Sunday, September 14, 2014

The Politics of Nostalgia

From Sancrucensis:
The great transformation that brought the modern world into being changed things, but this transformation took many centuries, and many resisted it—especially Catholics. When revolutionaries killed King Loius XVI of France, Pope Pius VI commented as follows:
The most Christian King, Louis XVI, was condemned to death by an impious conspiracy and this judgement was carried out. We shall recall to you in a few words the ordering and motives of this sentence. The National Assembly had no right or authority to pronounce it. After abolishing the monarchy, the best form of government, it had transferred the civil power in its entirety to the people, which acts neither by reason nor by good counsel, which does not conform itself in any way to just ideas, which evaluates few matters in accordance with truth and a great number in accordance with opinion; which is always inconsistent, can easily be deceived and drawn to every excess, and is ungrateful, arrogant and cruel; which rejoices in slaughter and in the shedding of human blood, and draws pleasure from watching the sufferings which precede the last breath, just as men in former times used to go to watch gladiators die in the ancient amphitheatres.[2]
At the time, his reaction was by no means extraordinary.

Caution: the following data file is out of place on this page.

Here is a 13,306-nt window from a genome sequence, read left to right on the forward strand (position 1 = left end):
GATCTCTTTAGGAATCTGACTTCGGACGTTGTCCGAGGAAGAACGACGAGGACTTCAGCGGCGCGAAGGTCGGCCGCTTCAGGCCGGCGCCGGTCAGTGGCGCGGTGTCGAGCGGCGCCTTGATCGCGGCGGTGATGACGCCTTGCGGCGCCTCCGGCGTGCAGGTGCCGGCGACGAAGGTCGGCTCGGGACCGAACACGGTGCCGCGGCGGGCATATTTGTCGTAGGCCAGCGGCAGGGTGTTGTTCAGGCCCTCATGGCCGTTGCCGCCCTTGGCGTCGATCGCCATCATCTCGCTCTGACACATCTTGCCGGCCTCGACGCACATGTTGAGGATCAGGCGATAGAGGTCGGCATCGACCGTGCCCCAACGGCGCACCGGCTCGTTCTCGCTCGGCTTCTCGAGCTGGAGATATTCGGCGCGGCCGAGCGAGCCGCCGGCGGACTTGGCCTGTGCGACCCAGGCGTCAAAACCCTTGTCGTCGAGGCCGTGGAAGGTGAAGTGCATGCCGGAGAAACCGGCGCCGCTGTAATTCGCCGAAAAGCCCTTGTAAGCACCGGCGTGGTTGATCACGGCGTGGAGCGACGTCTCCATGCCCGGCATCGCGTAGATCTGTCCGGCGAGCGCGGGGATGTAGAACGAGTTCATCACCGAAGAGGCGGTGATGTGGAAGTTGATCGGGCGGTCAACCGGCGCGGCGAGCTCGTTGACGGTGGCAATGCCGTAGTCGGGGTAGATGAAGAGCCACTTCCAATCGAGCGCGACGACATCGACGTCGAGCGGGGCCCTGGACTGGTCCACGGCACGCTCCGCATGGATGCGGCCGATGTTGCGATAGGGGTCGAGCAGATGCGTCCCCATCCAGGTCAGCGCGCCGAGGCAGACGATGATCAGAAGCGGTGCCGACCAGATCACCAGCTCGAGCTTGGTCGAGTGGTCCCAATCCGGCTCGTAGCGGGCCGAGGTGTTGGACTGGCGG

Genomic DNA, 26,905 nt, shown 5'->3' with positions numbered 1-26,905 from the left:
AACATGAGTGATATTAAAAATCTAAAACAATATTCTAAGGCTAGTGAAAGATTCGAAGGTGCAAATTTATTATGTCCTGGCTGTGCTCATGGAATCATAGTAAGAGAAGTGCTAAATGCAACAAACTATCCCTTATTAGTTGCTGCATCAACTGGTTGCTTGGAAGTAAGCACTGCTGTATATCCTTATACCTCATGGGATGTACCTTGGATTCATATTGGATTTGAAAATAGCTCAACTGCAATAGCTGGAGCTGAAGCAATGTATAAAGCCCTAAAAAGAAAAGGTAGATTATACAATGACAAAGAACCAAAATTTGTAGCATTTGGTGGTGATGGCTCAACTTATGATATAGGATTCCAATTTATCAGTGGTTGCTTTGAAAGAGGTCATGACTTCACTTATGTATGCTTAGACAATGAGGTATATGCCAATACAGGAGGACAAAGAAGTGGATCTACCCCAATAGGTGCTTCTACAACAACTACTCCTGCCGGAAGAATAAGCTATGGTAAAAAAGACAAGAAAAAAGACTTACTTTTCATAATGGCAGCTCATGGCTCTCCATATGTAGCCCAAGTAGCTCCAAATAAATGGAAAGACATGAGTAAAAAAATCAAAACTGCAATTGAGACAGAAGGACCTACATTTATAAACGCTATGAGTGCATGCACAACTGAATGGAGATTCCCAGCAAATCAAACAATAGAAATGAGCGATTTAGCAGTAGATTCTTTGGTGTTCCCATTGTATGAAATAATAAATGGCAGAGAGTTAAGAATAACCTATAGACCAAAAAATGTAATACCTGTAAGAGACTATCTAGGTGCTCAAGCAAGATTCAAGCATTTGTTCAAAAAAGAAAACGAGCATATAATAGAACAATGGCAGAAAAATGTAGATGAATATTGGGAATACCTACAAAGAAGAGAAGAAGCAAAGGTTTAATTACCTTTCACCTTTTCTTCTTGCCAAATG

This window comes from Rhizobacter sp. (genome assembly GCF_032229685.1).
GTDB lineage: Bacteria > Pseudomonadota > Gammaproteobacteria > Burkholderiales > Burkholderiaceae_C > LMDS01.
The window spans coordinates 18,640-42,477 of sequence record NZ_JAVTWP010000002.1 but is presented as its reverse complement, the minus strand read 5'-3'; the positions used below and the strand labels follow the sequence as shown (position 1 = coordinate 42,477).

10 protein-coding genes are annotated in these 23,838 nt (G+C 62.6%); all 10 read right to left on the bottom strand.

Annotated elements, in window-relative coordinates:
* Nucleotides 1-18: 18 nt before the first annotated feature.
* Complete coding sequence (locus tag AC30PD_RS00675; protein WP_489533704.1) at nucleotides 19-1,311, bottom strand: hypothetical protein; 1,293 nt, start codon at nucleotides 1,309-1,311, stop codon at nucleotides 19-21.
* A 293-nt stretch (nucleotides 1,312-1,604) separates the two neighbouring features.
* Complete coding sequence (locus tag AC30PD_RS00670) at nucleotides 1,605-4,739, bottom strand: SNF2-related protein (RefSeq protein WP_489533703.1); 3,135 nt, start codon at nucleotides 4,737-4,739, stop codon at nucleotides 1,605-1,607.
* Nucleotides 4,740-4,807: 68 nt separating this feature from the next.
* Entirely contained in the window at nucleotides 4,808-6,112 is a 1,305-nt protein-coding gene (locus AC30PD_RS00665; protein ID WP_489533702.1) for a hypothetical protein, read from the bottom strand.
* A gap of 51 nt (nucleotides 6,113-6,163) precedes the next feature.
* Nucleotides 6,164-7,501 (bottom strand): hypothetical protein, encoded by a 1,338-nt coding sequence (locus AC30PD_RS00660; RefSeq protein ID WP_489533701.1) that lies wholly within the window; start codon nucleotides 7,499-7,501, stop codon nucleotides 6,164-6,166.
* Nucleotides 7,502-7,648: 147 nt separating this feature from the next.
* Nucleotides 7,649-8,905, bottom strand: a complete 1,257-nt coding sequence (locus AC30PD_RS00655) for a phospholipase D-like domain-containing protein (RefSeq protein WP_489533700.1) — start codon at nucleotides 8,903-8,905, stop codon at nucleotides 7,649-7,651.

I want to examine why it is that today most people think about democracy and monarchy so differently from Pius VI. I will first consider the view of politics that one finds in the greatest thinkers of the Middle Ages: the ideal of Catholic monarchy that comes from a synthesis of classical philosophy and Christian theology. I then want to explain why modernity sees democracy as the best form of government, and how this is connected to the modern rejection of classical philosophy and the Christian faith. I shall argue that modern preference for democracy is unreasonable, that it flows from a false conception of the end or goal of political life, a false conception of the common good, and a false conception of the source of political authority. And then I shall ask whether any practical consequences can be drawn from my position; after all, it is hardly likely that there will be a restoration of the monarchy here in central Europe any time soon, and it is unclear how one could work for such a thing, if at all. I shall argue that nevertheless there are practical consequences—although it is not feasible to work directly for a restoration, one can work toward a more authentic realization of the common good. Moreover, seeing through the false self-evidence of liberal politics allows one to gain a necessary critical distance from the ideology of our time, thus allowing one to resist certain evils more effectively. (Read more.)

1 comment:

julygirl said...

Seems like the U.S. has had an Imperial Presidency for the past 16 years.